Kenyan Woman Invents Brick Stronger Than Concrete from Waste


Nzambi Matee is helping to tackle homelessness in Kenya while simultaneously finding a way to save the environment by turning plastic waste into a building block stronger than concrete.

Matee opened a factory in Nairobi called Gjenge Makers back in 2017. At the factory, workers used plastic waste, mixed it with sand, and blast it with heat before finally compressing it into bricks.

The result?

A brick five to seven times stronger than concrete.

The factory accepts waste that other facilities “cannot process anymore, they cannot recycle,” Matee told Reuters. “That is what we get.” At present, Gjenge Makers produces about 1,500 bricks in an array of sizes and colors.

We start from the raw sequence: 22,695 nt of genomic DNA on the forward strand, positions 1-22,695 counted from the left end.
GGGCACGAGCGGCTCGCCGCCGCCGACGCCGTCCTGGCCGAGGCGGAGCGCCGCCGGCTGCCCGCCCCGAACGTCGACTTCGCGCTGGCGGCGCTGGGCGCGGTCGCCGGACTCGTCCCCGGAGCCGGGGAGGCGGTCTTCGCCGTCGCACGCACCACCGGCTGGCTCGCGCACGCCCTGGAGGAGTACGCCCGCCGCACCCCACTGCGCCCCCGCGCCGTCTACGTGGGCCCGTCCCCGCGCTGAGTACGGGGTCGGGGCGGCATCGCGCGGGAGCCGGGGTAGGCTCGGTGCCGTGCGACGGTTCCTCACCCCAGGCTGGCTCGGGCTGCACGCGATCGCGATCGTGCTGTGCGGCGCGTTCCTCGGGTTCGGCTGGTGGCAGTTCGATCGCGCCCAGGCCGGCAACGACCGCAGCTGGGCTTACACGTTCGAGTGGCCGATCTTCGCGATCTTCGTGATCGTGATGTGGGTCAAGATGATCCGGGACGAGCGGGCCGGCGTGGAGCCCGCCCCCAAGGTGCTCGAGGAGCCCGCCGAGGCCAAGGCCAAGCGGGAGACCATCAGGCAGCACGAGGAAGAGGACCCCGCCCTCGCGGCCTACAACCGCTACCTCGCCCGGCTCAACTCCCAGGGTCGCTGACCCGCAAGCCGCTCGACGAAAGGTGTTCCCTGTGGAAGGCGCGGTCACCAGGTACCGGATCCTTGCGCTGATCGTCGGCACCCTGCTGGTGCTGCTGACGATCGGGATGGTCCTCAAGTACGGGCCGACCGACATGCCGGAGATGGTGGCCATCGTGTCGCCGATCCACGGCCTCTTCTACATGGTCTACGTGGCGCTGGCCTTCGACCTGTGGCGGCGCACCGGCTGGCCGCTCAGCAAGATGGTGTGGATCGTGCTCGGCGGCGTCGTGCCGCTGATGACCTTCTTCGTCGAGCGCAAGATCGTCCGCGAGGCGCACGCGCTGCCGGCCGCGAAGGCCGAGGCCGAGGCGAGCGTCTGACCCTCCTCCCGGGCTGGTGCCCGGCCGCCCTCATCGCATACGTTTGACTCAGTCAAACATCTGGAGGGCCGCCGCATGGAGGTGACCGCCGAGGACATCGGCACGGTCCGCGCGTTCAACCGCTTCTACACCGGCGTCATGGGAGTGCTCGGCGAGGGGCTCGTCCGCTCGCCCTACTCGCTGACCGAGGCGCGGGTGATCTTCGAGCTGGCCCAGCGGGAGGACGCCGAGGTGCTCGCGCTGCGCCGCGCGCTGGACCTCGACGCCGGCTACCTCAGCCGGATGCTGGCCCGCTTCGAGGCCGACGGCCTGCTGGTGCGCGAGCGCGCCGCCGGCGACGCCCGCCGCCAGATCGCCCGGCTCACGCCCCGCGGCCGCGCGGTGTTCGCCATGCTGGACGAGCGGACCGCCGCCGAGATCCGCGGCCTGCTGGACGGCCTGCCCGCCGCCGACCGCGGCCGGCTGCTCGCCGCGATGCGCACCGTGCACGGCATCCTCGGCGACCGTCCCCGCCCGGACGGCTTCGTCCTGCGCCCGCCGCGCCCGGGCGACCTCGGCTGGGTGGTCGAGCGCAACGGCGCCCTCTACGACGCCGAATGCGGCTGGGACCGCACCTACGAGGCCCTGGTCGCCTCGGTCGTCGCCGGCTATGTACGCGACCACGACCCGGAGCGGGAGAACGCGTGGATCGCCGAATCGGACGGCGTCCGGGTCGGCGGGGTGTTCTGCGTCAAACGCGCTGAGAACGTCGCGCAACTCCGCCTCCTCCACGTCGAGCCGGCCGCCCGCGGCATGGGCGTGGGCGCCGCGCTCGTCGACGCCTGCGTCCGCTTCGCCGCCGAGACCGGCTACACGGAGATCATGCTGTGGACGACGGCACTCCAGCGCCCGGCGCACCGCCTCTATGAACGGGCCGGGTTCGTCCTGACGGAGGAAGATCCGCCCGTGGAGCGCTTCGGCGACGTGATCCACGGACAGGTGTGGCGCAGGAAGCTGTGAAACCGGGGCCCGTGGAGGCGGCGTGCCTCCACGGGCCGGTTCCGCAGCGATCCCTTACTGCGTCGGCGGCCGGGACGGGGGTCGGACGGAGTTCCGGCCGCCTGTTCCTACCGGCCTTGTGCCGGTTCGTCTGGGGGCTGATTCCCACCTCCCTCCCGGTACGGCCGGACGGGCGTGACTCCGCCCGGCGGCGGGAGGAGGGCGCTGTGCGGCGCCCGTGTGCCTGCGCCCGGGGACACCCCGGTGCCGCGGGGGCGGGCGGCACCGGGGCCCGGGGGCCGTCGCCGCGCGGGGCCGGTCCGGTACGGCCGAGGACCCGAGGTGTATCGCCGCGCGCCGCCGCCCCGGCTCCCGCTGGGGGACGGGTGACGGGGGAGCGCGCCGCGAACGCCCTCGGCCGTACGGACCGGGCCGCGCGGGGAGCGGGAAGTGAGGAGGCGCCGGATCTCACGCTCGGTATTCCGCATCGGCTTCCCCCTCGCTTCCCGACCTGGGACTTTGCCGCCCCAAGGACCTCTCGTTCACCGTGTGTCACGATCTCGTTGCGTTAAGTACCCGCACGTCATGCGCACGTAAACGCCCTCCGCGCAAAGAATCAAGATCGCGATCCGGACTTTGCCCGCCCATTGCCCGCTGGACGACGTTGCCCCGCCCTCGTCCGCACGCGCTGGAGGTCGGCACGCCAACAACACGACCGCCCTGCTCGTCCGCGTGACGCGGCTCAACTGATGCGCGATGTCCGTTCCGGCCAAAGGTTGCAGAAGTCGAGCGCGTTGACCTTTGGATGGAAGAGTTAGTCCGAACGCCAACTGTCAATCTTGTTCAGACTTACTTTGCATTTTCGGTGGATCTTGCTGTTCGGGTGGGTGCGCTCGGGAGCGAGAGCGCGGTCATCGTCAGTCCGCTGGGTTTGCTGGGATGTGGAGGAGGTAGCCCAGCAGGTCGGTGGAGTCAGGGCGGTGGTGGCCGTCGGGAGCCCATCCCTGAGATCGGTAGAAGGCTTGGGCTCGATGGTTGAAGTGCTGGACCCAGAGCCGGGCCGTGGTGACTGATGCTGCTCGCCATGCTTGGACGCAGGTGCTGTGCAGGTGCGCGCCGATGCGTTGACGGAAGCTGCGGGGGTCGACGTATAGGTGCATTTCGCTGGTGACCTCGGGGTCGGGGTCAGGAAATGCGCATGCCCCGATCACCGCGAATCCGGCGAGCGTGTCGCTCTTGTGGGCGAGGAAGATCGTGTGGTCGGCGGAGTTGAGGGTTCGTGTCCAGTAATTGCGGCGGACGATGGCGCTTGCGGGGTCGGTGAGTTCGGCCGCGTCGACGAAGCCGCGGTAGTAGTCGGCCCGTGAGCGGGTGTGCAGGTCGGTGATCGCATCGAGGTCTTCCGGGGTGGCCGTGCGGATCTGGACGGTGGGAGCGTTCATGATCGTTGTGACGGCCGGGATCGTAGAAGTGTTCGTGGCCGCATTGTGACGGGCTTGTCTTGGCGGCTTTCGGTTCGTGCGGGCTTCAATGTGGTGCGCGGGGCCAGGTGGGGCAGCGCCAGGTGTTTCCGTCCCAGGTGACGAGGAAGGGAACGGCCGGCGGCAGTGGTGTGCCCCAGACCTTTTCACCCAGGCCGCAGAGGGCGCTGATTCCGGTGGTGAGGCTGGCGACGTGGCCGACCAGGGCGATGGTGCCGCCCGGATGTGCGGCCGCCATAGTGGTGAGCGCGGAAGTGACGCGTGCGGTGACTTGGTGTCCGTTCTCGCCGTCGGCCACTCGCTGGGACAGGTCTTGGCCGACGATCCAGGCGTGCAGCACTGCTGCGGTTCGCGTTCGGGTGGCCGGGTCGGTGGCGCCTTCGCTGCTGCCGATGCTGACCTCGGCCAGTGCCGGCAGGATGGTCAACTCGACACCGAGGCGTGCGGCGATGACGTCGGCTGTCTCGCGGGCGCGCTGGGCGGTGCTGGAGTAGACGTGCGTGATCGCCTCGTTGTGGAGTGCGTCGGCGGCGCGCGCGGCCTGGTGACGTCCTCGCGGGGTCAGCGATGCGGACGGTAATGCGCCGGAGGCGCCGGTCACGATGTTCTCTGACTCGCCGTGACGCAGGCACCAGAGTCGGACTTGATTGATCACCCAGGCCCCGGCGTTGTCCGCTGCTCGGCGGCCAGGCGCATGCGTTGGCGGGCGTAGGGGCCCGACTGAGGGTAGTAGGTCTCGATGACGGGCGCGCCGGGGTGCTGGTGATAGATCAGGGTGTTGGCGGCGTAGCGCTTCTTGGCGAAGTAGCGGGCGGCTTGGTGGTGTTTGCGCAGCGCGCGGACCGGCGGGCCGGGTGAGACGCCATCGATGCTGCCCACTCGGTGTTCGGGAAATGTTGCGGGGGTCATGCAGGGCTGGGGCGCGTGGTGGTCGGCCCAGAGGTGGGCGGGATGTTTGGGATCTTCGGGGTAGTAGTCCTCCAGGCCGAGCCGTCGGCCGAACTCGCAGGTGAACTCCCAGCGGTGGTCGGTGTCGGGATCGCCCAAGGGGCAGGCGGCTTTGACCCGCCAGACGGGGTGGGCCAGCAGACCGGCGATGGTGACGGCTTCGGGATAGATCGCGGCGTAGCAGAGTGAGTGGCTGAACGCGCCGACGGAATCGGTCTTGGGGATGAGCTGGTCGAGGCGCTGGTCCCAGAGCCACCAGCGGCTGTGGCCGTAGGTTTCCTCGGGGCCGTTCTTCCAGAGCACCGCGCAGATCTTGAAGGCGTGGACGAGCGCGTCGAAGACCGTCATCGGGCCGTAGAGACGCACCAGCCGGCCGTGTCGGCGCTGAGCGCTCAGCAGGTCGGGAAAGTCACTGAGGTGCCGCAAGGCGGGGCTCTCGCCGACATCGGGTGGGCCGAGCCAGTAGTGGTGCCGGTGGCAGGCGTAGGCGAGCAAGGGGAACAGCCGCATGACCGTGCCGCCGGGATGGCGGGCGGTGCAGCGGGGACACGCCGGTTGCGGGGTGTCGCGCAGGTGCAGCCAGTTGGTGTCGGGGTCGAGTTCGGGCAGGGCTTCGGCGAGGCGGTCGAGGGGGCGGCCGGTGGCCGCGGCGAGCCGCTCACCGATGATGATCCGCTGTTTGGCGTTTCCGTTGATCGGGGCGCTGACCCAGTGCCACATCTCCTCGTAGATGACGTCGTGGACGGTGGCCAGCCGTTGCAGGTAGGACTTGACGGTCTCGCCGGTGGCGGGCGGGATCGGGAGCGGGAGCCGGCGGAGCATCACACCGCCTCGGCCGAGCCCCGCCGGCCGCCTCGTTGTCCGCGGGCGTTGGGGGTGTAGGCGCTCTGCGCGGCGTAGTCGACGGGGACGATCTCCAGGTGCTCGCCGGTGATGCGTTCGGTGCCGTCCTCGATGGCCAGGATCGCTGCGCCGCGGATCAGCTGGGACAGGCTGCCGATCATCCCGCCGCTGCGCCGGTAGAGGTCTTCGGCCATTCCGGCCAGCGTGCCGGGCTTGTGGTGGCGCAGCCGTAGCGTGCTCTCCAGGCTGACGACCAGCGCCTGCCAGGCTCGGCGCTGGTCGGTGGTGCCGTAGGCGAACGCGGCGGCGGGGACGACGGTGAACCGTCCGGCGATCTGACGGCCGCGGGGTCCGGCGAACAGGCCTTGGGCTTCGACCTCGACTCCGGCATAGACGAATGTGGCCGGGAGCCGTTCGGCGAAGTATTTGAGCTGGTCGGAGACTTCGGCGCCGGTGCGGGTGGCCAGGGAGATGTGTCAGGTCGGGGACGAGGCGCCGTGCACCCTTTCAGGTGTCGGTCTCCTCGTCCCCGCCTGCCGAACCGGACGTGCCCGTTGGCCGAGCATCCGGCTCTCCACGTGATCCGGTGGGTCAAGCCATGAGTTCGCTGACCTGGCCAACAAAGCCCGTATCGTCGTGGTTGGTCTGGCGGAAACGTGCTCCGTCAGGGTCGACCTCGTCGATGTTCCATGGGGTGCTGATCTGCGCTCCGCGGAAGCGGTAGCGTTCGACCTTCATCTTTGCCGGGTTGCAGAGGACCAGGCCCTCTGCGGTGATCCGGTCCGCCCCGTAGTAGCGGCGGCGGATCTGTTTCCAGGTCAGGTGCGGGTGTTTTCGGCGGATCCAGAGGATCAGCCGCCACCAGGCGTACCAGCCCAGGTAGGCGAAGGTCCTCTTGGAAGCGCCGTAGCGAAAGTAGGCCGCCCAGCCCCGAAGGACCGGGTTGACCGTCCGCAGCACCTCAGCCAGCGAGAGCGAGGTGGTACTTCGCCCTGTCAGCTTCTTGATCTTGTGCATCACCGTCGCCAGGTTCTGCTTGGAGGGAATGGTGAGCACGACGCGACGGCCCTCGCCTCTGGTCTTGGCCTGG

The engineer told the publication that their standard grey bricks cost 850 Kenyan shillings ($7.70) per square meter.

“It is absurd that we still have this problem of providing decent shelter — a basic human need, plastic is a material that is misused and misunderstood. the potential is enormous, but its after life can be disastrous,” Matee said of her inspiration to set up her factory.

Gjenge Makers aims to “solve the waste pollution problem by recycling and upcycling plastic, while providing alternative construction products which are beautiful, strong and durable and to provide job opportunities for many skilled and unskilled youths in Kenya and Africa at large.”

Matee and her crew of 10 engineers are working hard to expand her operations by adding a more significant production line that could triple capacity. She is yet to break even but hopes to by the year’s end.

If you’d like to support Matee’s Gjenge Makers, click here.

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